Put the wrong fuel in a car? Don’t panic! There are often things you can do to prevent expensive vehicle recovery and garage repair bills.
Accidentally putting diesel into a petrol (gas) tank
This scenario is definitely the lesser of the two evils. Petrol engines rely on an explosion of fuel to run, and as diesel is much more difficult to ignite you’re not going to get far before the car brakes down. It’s unlikely to do any damage to any of the engine components other than lubricate them (although it may damage the catalytic converter if fitted).
Just like above, if you’ve only put a little diesel in the tank just fill it up with petrol to dilute it and you should be on your way.
Putting petrol into a diesel car accidentally
The reality is that modern diesels are finely tuned to use the fuel as efficiently as possible, and putting a large amount of petrol into a diesel and then running it won’t do the car much good. For example, the fuel pump on a diesel relies on the lubricating effect of the diesel to keep it lubricated and stop it from seizing.
If you’ve put a small amount of petrol in your diesel car don’t panic. Most people realise within the first gallon that they’ve made a mistake and there is a quick fix that will get you on your way again without causing any damage (and with no expensive repair bills.
Fill the tank up with diesel.
The average fuel tank of a car is around 65 litres. So if you’ve only got 5 litres of petrol in it, adding filling the tank full will dilute the diesel significantly enough to make it safe to drive and have you on your way. You’ll probably notice absolutely no difference.
In fact, in some countries people deliberately add petrol to a diesel tank to stop the diesel solidifying in the tank and lines (which can make a car difficult to start). My friend does this in the cold winters in Canada.
If you’ve put the wrong fuel in a car you definitely don’t want to run a diesel car on petrol only, but diluting 10% to 90% is very unlikely to do any damage at all and will get you on the way.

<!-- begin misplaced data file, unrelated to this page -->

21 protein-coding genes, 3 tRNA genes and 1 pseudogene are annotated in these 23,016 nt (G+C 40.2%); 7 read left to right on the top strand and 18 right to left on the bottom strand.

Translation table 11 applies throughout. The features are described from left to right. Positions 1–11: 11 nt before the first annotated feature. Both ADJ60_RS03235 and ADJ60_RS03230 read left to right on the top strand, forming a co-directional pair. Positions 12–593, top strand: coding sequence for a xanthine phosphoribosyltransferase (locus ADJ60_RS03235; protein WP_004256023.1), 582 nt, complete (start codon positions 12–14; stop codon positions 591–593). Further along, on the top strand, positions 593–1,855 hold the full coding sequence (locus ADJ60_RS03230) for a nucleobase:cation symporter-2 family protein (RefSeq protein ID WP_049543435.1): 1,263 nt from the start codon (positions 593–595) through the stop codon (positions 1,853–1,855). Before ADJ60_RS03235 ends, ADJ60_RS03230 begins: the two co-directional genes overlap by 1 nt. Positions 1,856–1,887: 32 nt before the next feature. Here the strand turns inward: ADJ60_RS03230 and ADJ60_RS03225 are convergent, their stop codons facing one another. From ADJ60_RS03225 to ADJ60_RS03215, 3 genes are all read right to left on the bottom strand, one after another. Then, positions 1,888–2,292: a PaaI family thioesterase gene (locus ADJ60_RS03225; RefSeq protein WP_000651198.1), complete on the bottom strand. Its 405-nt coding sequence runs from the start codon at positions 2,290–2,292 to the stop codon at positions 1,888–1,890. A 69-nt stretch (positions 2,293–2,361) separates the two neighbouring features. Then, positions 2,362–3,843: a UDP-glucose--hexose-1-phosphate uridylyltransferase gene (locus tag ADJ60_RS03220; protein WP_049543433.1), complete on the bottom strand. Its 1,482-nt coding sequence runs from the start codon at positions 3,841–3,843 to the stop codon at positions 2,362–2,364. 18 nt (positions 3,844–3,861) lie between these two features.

I’ve filled the tank completely with the wrong fuel – what should I do?
This is a much bigger problem that just adding a little fuel, and you’re going to have to seek the advice of a professional.
The only way you’re going to remove the fuel is to drain the tank. As most modern cars have an anti-syphoning device fitted to prevent people stealing your fuel you’re very unlikely to be able to get any sort of device into the tank to do this yourself. In addition, almost no fuel tanks have a drain point and almost all have tank sender units at the top (under the rear seats), not the bottom.
Some points to remember:
- Petroleum (gas) is a highly flammable liquid. Never do anything which might risk exposure.
- Petrol vapour is also highly volatile and should only be removed in controlled conditions – away from sources of ignition (including mobile phones)
- Petrol burns skin – never attempt to syphon it using your mouth if you’ve put the wrong fuel in a car. The fumes are also very dangerous to the lungs
- Although diesel has a higher flash point than petrol it’s still a chemical and should always be treated as such
I’m afraid that at this point it’s time to call your garage or breakdown company.
I’ve put the wrong fuel in a car and the tank needs emptying. How much should it cost?
The cost of having the wrong fuel removed will depend on a number of factors, including:
- How easy it is to access the tank
- The labour rate that your repair garage charges
- Callout charges (if you can’t get the vehicle to them)
- The cost of disposing of contaminated fuel
Some breakdown services will offer a free service to people who have put the wrong fuel in a car, so check with them if you have cover.
My garage is telling me I need to have the entire fuel system replaced. Is this correct?
In general, no.
Sadly, however, there are some garages who will tell you that you must have the entire system replaced. This is usually to cover their back (in case of future problems) or because your vehicle is covered by warranty.
In reality it’s very unlikely that every part is going to need to be replaced. The most common problems will be:
- a damaged fuel pump
- damaged injectors
- a damaged catalytic converter
If your garage if telling you that you need the entire lot replaced, ask them to replace the injectors and fuel pump. Once replaced, they can run an emissions check on the catalytic converter. If the catalyst is OK then there’s really no point in replacing it and it will save you a small fortune.
How to prevent putting the wrong fuel in a car
There are some ways that you can avoid putting the wrong fuel in a car. These include:
- add a sticker next to the fuel cap to remind you of the type of fuel, such as this diesel only or unleaded only sticker
- a diesel nozzle on a fuel pump is usually bigger than the petrol to prevent you adding the wrong fuel – if you’re forcing the nozzle in this is a warning sign
- colour the fuel cap red for diesel, green for petrol as a subtle reminder